From Our 2010 Archives
Smoking Raises Rheumatoid Arthritis Risk
Study Suggests Smoking Is a Major Cause of RA
By Denise Mann
Reviewed by Louise Chang, MD
Findings from a study, which appear in the Annals of the Rheumatic Diseases, suggest that smoking accounts for more than a third of cases of the most common form of RA and for more than 50% of RA diagnoses among people who are genetically susceptible to the development of this disease.
RA is an autoimmune disease that occurs when the body's immune system engages in friendly fire against the joints and bones, resulting in inflammation, pain, and mobility problems as the disease progresses.
The effects of smoking are not as pronounced on RA risk as they are on lung cancer risk. Studies show that smoking is responsible for about 90% of lung cancer cases, but smoking's effect on RA is similar to its effect on heart disease risk.
According to the new study, RA risk is related to how much a person smokes, how long a person smokes, and the presence of certain antibodies in the blood that are associated with RA, namely ACPA antibodies.
"The study adds an estimate on how important smoking is in the occurrence of RA," says study author Henrik Källberg of the Institute of Environmental Medicine at Karolinska Institute in Stockholm, Sweden, in an email. "We believe that smoking is a causative risk factor which probably works as a spark that starts the autoimmunity fire."
"Smoking changes proteins which start the immune system's reaction against the own body [and] this reaction starts much easier when a certain genetic factor is present."
Quit Smoking Now
Swedish researchers analyzed data from the Swedish Epidemiological Investigation of Rheumatoid Arthritis (EIRA) on 1,204 people with RA and 871 people without RA who were aged 18 to 70 from 19 clinics throughout Sweden. Participants were asked questions regarding the present and previous smoking history and how many cigarettes they smoked per day. Study participants also underwent blood tests to determine their genetic risks for developing RA.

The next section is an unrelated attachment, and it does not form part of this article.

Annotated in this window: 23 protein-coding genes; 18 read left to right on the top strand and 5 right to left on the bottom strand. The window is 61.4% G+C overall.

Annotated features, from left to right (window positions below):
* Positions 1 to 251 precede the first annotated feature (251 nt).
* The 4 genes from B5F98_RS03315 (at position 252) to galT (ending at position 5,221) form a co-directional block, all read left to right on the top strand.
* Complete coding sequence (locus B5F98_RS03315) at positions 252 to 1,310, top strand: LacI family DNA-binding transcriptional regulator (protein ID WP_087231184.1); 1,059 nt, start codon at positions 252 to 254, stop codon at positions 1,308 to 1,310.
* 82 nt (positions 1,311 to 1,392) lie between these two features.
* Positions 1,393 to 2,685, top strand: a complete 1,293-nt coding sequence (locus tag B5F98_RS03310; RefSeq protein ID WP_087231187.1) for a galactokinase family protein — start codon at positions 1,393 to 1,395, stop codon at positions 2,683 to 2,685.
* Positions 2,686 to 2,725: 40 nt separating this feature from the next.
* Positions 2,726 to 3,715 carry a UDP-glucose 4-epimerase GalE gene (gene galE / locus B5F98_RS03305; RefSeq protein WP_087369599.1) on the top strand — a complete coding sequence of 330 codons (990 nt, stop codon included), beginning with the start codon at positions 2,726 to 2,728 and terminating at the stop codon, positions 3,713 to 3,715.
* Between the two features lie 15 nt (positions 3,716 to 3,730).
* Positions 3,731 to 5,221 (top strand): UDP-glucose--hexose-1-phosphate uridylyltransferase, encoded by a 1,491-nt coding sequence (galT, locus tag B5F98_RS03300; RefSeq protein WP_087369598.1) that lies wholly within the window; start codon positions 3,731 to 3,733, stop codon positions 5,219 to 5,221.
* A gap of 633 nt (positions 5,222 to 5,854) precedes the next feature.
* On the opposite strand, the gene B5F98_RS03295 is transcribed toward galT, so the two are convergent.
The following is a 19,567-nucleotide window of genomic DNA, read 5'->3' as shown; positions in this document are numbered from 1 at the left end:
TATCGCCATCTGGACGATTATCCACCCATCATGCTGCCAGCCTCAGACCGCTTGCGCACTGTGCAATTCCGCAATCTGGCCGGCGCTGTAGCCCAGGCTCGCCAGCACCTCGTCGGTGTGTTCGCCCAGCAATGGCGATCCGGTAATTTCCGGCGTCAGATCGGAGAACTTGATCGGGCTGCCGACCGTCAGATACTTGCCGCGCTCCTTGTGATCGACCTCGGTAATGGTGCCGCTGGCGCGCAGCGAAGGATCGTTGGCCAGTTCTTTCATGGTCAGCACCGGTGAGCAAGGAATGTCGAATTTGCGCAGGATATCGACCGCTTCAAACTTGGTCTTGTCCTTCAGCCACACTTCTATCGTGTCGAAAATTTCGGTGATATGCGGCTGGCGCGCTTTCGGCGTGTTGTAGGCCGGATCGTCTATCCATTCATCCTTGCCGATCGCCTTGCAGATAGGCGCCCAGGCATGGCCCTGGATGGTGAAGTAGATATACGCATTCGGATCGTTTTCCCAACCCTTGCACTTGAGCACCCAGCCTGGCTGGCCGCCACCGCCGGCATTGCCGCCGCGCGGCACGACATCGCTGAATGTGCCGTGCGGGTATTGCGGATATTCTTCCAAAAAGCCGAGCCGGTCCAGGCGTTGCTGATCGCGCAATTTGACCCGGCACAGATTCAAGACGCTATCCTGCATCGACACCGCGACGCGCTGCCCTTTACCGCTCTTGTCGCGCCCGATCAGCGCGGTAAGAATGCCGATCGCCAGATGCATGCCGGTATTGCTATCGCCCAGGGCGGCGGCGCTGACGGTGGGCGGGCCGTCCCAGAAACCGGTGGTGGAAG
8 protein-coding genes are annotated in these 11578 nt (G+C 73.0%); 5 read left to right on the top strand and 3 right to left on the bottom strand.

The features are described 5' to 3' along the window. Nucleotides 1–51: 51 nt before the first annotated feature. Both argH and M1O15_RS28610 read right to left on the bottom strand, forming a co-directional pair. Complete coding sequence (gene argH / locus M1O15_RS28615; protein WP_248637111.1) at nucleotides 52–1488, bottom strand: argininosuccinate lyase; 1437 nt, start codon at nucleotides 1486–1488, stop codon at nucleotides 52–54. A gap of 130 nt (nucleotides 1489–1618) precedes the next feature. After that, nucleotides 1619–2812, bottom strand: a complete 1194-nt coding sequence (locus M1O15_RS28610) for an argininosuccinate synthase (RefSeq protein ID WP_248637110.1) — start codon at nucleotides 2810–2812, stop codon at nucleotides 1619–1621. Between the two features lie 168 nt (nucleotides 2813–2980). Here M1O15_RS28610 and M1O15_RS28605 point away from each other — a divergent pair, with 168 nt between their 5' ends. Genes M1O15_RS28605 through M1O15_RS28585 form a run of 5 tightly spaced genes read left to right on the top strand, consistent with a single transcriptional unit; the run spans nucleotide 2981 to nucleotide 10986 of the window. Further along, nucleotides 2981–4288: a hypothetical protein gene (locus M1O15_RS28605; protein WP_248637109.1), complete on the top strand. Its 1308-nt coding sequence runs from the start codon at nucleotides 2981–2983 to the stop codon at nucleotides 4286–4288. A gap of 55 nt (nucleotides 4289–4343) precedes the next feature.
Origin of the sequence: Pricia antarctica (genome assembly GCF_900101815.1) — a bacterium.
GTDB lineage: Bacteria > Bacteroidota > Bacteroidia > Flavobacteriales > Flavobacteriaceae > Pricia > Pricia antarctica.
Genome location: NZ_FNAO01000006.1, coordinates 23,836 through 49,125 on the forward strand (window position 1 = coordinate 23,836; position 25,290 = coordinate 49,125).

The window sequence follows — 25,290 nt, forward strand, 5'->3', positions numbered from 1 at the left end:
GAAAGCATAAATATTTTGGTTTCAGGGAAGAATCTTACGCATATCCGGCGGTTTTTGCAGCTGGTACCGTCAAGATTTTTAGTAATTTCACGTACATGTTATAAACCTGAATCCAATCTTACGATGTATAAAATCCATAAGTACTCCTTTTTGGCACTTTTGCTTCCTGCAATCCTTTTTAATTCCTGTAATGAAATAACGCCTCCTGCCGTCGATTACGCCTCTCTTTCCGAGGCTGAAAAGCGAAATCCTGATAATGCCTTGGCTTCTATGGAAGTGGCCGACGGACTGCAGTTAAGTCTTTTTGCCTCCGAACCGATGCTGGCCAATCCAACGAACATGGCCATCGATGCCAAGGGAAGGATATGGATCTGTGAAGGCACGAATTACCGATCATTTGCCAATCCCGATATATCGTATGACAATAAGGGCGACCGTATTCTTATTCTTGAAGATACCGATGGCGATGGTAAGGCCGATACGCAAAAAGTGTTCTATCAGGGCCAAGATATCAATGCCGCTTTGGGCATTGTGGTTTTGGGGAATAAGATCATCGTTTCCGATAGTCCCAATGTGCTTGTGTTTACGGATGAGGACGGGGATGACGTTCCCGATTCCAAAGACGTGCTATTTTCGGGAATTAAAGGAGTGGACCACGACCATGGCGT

Smoking plays a role in about 33% of cases of RA among people with detectable levels of ACPA in their blood, and one in five cases of RA in general. Specifically, people with RA who smoked a pack a day for more than 20 years were more than 2.5 times as likely to be antibody positive.
The increased RA risk conferred by smoking was more pronounced among men than women, the study showed.
Quitting smoking did have some effect on reducing RA risk, the study showed.
Among the heaviest smokers, however, the risk of RA remained high even 20 years after they quit smoking.
The new findings "may provide a rationale for specific counseling against smoking for individuals with a family history of RA," Källberg and colleagues conclude. "There are many reasons for the medical community to communicate the known facts on smoking and RA with the aim of reducing the incidence of smoking and preventing."
More Research Needed on Smoking and RA
Ted R. Mikuls, MD, a rheumatologist at the University of Nebraska Medical Center in Omaha, says the new study validates earlier research on how smoking affects RA risk including a study from his own group that showed cigarette smoking increases the risk of RA among African-Americans.
"Smoking is the environmental risk factor that has most consistently been linked to RA," he says. "For now, it is the only modifiable risk factor that has been consistently linked to this condition, adding weight to public health measures aimed at reducing smoking prevalence."
Precisely how smoking affects RA risk is not well understood, he tells WebMD in an email. "The short answer is that we're not sure exactly what the mechanisms are that link cigarette smoking to an increased RA risk," Mikuls says.
"Understanding this link better may provide us with much needed insight into how RA starts and may provide us avenues for treatment or even means of prevention," he says. "Patients know that smoking contributes to other health risks, but often discussing the link with their arthritis provides added incentives to quit."
SOURCES: Ted R. Mikuls, MD, rheumatologist, University of Nebraska Medical Center, Omaha.Källberg, H. Annals of the Rheumatic Diseases, manuscript received ahead of print.Henrik Källberg, Institute of Environmental Medicine, Karolinska Institute, Stockholm, Sweden.